For those who have booked flights and hotels in the region, should you be worried? Here’s what we’ve learned… Read more
Travelers were up in arms last week when Thailand announced plans to introduce a $16 entry tax for passengers arriving by air and staying more than three days – and a charge of 30 baht (97 cents) for travelers coming into the country from a neighboring state and staying for two days or less.
The Thailand Tourism Authority (TTA) claimed the proposed tax is needed to cover the cost of unpaid medical bills left behind by foreign travelers – although other reports mentioned the tax has been levied in the hope of attracting a ‘better’ standard of visitor, compared, presumably, to the young backpackers drawn to the country’s affordable beach destinations and buzzing nightlife.
In a statement to the press, World Travel & Tourism Council (WTTC) President & CEO, David Scowsill called the proposed tax “one of the more egregious tourism taxes that we have seen”.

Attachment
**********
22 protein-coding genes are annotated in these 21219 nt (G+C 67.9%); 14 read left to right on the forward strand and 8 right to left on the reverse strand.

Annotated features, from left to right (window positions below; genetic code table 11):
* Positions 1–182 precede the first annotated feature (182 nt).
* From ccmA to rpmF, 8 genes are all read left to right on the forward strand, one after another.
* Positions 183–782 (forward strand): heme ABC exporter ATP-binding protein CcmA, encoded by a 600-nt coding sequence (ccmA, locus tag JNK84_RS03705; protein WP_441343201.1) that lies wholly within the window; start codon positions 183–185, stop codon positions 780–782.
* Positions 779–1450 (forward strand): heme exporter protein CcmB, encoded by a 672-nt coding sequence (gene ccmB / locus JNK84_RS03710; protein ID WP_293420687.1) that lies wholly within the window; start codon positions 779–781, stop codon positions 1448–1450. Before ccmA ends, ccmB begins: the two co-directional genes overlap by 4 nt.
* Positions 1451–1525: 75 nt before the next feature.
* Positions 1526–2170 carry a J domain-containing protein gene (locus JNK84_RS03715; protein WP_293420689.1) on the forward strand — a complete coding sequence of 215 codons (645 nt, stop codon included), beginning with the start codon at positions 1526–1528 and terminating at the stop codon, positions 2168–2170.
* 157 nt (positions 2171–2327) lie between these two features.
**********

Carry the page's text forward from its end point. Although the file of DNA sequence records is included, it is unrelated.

Of course, Thailand is not the only country to charge visitors a fee for arriving or departing the country. While many countries include their entry or exit taxes in the price of an airline ticket (Thailand, Ecuador, and the Dominican Republic, to name just three examples), a stubborn few still do not allow this. In the interest of you not getting caught off-guard at the airport without the means to cover an unexpected tax, here are a few entry and exit fees worth knowing about:
Whether it’s a smelly durian fruit, a sacred amulet, or even fresh livestock you’re seeking, there is a good chance you’ll find it in Thailand’s street markets. If you’re planning a trip, pay a visit to any of these for a unique shopping experience.
Damnoen Saduak Floating Market in Damnoen Saduak